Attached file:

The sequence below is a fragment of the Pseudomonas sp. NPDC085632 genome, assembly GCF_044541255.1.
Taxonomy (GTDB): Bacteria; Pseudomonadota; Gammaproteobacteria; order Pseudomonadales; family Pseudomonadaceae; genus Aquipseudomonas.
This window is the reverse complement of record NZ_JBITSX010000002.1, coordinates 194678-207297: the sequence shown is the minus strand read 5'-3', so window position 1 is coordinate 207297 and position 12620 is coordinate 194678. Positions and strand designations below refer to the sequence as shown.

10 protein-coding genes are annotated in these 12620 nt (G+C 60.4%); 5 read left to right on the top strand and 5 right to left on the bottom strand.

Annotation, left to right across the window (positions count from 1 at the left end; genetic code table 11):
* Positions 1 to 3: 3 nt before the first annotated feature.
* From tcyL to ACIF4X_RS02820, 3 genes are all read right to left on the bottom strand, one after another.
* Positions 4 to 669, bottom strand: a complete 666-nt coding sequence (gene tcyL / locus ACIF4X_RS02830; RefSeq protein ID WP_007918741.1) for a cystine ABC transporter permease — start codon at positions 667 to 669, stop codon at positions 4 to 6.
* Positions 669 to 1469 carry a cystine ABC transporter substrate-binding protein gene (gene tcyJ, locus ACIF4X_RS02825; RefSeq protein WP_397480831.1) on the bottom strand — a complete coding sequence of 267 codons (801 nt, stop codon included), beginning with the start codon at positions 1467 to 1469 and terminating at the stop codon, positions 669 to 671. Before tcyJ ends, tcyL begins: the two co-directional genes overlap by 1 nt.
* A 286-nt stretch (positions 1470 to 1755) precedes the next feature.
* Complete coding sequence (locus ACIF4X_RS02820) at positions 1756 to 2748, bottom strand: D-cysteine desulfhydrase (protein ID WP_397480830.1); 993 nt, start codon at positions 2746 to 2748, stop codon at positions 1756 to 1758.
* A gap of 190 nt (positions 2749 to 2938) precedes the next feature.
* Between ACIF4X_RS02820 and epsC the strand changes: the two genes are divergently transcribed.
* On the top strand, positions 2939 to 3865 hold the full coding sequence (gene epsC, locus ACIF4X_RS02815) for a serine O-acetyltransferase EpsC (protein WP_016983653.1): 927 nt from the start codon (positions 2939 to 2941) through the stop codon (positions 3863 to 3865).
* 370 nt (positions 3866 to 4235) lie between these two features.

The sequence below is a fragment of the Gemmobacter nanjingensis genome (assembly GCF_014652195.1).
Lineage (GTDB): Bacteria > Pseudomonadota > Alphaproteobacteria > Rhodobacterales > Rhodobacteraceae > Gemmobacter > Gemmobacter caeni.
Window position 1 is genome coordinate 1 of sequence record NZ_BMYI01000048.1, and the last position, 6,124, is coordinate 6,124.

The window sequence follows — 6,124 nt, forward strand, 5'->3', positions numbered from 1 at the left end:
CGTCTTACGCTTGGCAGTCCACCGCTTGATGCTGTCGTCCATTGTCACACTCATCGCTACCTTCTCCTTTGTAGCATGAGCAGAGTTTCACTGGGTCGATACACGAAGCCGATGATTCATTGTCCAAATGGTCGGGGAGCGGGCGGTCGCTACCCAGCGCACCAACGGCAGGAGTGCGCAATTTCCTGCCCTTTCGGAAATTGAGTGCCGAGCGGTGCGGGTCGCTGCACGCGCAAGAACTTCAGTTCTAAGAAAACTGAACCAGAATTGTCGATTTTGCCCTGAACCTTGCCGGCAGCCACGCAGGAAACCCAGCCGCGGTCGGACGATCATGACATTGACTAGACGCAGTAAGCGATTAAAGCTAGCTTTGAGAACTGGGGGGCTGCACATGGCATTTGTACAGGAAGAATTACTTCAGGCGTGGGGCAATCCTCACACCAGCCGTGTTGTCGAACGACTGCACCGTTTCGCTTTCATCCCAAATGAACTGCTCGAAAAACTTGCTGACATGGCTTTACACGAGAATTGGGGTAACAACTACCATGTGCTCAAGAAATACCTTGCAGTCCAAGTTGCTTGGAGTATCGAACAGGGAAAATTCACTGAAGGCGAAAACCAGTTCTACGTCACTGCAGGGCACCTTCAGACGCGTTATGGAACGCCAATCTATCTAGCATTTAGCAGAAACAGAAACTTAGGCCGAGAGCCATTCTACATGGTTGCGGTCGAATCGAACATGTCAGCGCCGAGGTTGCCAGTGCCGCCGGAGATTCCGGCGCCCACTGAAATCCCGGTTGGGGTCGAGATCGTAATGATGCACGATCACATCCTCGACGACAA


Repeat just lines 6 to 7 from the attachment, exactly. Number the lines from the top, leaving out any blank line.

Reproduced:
* Positions 1 to 3: 3 nt before the first annotated feature.
* From tcyL to ACIF4X_RS02820, 3 genes are all read right to left on the bottom strand, one after another.